Chapter 1 - Diagnosis and Staging of Breast Cancer and Multidisciplinary Team Working
All BC patients should have their case discussed at a multidisciplinary team meeting, pre- and post-surgery. Metastatic BC should be discussed when a treatment decision is necessary.
The team should include a breast surgeon, a medical oncologist, a radiation oncologist, a radiologist and a pathologist. In addition, nurses with experience in BC patient care are essential team members.
Plastic surgeons, nuclear medicine specialists, geneticists, physiotherapists and social workers may also contribute substantially to treatment planning.
The pathology report is a key document at the team meeting and should include the dimensions of the tumour(s) and the width of the surgical margins in millimetres, regardless of the type of breast surgery. Cancer histological type and grade and presence of lymphovascular invasion are also reported.
The number of examined regional lymph nodes, lymph nodes containing cancer, the size of the largest nodal metastatic deposit and any presence of cancer growth beyond the node capsule should be reported.
At the minimum, tumour biological profiling includes immunostaining for the oestrogen receptor, the progesterone receptor, HER2 and Ki-67 to estimate cell proliferation rate. An in situ hybridisation assay to demonstrate HER2 amplification complements immunostaining for HER2. Multiple gene expression arrays may provide further prognostic information.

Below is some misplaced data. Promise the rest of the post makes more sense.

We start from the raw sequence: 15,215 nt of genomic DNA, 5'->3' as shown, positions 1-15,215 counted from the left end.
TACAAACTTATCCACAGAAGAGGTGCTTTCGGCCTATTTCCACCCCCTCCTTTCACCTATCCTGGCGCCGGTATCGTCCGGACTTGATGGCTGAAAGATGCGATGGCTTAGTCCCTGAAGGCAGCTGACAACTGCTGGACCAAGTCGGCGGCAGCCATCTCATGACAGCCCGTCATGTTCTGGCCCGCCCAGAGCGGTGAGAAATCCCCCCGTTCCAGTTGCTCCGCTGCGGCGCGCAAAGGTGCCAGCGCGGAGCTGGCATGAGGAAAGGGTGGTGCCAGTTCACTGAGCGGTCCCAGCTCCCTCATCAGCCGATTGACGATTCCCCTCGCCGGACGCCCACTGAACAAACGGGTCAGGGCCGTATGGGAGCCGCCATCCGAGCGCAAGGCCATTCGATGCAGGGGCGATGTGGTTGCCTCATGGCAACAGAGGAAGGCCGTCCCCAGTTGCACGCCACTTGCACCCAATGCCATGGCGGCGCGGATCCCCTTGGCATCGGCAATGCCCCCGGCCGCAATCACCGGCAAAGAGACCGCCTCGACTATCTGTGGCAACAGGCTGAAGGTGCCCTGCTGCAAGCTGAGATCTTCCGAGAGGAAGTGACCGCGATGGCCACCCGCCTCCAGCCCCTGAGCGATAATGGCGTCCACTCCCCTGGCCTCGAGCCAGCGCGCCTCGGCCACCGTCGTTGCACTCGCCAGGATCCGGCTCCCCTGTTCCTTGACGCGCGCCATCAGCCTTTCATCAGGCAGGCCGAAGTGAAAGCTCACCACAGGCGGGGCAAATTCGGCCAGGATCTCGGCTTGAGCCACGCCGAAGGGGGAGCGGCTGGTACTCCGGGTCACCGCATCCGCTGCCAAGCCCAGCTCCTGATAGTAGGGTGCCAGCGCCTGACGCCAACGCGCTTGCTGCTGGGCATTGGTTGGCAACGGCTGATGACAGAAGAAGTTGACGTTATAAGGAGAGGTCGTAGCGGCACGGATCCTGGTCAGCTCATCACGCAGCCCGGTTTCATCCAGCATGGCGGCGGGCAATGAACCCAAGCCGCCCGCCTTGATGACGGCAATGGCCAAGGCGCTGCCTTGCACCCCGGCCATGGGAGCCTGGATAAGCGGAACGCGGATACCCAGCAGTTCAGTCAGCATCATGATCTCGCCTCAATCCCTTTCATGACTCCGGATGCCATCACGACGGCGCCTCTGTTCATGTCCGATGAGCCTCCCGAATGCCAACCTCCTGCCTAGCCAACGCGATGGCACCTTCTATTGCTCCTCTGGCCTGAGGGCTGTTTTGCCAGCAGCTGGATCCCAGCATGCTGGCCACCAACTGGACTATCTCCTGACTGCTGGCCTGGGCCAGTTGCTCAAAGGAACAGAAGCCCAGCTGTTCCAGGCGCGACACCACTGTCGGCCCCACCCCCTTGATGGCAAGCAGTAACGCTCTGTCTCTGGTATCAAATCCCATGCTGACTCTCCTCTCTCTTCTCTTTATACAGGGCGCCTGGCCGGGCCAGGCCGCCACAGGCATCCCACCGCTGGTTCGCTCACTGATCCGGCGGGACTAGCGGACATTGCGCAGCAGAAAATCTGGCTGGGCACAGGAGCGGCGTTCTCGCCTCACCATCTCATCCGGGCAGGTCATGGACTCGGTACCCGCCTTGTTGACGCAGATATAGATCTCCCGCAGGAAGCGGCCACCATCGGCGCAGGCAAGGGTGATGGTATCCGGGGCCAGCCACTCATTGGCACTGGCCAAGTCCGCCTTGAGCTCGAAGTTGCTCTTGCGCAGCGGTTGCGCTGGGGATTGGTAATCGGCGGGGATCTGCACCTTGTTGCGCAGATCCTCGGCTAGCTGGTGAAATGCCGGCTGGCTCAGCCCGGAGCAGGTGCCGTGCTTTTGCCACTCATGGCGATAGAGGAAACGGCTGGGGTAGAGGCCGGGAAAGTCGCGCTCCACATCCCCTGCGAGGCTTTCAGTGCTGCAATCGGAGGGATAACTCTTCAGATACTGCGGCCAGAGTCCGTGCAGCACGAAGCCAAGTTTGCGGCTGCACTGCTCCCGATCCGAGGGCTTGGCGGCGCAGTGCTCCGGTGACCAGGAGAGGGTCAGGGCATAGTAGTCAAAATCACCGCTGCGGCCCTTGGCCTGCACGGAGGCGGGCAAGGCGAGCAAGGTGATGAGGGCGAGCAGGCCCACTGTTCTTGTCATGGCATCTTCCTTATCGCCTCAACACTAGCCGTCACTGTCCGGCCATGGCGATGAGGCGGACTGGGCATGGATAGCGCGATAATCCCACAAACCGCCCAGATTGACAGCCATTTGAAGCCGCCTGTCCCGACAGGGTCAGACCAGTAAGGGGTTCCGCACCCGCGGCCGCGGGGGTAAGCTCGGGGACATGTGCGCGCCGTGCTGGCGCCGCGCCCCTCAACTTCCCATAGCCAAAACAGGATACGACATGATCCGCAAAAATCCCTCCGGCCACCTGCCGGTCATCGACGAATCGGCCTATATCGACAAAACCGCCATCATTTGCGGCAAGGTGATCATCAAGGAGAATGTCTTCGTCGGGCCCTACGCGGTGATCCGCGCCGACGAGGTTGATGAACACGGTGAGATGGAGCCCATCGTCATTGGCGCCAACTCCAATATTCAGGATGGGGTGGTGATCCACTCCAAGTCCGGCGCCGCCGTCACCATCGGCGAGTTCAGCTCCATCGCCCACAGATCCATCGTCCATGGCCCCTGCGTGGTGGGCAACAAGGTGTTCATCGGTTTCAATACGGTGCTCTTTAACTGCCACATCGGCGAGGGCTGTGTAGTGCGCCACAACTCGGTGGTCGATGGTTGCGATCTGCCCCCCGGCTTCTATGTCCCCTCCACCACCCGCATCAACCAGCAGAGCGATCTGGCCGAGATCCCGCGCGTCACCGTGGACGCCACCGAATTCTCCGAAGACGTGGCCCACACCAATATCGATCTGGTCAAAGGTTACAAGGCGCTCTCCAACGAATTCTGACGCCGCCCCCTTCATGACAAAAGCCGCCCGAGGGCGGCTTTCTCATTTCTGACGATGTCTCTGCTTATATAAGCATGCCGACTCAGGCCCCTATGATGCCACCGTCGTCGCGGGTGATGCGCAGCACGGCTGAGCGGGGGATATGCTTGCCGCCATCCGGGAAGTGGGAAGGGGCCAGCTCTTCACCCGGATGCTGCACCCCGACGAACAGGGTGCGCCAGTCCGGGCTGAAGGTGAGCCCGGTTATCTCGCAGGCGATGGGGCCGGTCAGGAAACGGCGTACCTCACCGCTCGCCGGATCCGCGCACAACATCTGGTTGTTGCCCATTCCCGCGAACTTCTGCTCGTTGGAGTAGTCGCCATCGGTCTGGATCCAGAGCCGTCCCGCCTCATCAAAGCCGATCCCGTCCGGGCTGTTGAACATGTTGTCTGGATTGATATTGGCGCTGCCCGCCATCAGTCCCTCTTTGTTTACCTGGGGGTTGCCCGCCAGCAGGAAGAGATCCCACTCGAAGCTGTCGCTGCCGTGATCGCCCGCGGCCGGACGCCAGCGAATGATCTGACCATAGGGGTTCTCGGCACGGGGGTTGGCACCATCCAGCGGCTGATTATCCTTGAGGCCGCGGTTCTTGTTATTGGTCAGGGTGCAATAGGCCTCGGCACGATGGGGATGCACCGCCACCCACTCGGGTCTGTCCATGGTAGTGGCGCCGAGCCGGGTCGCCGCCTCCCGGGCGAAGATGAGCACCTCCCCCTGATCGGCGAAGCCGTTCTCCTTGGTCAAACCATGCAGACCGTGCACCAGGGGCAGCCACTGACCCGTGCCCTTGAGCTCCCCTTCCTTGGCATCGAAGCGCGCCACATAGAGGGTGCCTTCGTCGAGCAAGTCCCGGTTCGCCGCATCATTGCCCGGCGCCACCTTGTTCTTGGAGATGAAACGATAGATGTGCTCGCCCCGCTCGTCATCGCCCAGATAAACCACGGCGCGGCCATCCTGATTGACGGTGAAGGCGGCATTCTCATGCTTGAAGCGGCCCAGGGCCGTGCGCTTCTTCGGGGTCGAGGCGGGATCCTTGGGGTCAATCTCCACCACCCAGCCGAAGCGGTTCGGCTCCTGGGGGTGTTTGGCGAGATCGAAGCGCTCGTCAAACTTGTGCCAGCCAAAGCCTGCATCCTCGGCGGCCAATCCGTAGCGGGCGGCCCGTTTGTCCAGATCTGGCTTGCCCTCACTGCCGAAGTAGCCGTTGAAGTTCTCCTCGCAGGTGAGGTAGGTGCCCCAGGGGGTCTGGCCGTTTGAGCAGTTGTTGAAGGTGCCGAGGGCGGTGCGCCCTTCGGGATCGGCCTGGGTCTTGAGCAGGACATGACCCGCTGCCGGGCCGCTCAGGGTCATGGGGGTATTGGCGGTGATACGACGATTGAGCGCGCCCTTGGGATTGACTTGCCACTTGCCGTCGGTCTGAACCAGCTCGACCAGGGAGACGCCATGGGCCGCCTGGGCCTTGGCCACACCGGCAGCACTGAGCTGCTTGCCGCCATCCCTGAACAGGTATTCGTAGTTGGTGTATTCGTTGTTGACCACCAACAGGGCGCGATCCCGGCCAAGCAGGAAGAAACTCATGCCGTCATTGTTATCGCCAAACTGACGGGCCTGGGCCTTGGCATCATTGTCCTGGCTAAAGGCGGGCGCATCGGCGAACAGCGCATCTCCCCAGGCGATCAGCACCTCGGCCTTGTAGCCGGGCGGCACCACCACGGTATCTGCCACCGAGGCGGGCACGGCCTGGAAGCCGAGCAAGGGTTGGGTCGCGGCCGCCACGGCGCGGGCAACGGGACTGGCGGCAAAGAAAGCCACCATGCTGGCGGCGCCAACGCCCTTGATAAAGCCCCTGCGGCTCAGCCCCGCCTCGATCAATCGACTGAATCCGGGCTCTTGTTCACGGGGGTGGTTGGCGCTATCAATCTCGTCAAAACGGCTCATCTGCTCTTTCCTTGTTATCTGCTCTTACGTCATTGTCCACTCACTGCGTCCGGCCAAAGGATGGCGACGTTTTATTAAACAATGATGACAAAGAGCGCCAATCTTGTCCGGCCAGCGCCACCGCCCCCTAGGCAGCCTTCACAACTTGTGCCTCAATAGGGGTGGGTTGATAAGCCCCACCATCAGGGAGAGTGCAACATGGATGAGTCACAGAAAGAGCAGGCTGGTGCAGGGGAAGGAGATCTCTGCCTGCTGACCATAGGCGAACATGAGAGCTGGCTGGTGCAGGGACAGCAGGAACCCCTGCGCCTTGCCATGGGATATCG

The sequence and timing of staging examinations, neoadjuvant and adjuvant systemic therapies, selection of the type of surgery, breast reconstruction and radiation therapy are optimised at the team meeting.
The fluent flow to and the exact documentation of information from all parties are essential for successful multidisciplinary team work.
- What are the goals of a multidisciplinary team meeting?
- Which health care professionals should be included in the core team?
- What information should be available in the pathology laboratory report?